Observational Learning, week 2

We will continue our discussion of Observational Learning during our lessons this week.  Specifically, we will talk about the importance of taking the time and effort to truly observe what goes on around us.  Our in-class discussion for this week follows below:

“Sometimes the best discoveries are the result of simple observations.” — Dr. Reza Hosseini (U.N. Humanitarian Affairs Officer, Iraq)

Many of the things we know about the world around us are the result of observation.  Some of the most insightful scientists are those who are willing to pay attention to their surroundings, and ask questions about why things work the way they do.  The story of Isaac Newton and the apple tree is one of the most well-known examples.  Newton took time to observe the world around him, and when something happened that he didn’t understand, he took the time to ask questions.  So, what can you learn by observing the world around you?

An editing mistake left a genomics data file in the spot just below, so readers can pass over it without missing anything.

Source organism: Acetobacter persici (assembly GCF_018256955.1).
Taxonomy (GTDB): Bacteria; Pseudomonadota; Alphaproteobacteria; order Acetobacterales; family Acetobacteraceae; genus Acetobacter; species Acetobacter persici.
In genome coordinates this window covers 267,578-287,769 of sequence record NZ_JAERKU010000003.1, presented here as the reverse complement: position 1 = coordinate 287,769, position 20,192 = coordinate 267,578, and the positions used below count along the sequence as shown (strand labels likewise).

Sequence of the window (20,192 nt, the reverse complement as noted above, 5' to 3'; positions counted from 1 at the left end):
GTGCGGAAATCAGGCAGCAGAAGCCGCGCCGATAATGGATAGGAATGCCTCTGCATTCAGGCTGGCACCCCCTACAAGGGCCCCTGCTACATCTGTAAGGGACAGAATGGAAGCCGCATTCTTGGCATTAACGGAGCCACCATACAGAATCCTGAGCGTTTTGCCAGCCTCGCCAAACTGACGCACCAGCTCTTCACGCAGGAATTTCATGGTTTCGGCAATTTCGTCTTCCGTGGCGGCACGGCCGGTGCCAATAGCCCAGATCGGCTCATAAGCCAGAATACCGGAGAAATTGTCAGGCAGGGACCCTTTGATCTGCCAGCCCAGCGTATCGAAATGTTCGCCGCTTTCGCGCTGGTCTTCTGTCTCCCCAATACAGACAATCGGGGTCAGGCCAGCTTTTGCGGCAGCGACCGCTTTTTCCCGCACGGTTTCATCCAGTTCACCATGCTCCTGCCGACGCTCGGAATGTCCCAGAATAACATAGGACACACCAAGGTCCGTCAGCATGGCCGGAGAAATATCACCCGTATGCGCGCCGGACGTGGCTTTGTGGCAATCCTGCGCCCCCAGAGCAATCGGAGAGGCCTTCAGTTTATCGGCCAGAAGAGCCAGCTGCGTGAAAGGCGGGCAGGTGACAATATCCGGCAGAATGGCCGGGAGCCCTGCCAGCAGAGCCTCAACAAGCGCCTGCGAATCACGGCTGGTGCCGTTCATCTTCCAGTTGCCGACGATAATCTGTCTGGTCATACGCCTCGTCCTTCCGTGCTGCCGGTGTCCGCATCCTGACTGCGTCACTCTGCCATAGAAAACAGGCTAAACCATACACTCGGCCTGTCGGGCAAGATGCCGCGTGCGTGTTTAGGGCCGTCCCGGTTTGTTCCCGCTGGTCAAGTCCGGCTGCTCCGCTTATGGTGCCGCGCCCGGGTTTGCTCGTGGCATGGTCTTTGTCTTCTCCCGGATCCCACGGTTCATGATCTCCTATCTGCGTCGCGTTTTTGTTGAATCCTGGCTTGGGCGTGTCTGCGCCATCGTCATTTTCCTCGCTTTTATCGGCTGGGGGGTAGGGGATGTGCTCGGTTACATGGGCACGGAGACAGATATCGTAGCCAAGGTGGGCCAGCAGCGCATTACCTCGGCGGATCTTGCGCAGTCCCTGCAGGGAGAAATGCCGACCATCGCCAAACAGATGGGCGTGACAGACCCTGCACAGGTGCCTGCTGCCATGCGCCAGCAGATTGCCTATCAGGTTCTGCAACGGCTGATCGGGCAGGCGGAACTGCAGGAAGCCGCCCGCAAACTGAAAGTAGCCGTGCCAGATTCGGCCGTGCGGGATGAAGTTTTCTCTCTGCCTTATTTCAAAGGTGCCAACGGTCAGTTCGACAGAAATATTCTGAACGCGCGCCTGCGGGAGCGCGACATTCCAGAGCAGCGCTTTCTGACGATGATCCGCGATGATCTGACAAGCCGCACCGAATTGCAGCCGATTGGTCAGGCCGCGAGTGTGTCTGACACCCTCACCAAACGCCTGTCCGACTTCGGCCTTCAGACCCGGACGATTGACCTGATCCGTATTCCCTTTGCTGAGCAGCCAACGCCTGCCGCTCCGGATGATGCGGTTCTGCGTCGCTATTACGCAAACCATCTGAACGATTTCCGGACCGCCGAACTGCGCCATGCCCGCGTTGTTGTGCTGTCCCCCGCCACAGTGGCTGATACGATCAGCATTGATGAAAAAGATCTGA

Discussion Questions:

1)  What is the difference between just seeing something, and observing it?

2)  What do you do when you really want to observe something carefully?

3)  How important do you think observation is to the way you learn?

Please share your answers to these questions, and your thoughts about Observational Learning, with our school community by using the form below.

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